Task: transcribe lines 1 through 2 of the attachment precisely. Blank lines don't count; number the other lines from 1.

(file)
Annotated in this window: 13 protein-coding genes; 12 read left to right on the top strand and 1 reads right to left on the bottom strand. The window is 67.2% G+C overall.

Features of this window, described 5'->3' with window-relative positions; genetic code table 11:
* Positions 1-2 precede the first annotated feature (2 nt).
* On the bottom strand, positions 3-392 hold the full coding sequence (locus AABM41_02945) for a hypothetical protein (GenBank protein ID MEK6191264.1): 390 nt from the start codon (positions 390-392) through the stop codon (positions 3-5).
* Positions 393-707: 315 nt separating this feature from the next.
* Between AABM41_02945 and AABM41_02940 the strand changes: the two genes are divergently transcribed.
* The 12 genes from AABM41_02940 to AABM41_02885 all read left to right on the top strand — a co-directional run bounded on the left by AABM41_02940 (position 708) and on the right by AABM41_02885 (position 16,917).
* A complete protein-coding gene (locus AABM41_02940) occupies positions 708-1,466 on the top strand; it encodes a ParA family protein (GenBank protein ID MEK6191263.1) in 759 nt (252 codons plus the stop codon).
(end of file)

Annotated in this window: 13 protein-coding genes; 12 read left to right on the top strand and 1 reads right to left on the bottom strand. The window is 67.2% G+C overall.

Features of this window, described 5'->3' with window-relative positions; genetic code table 11: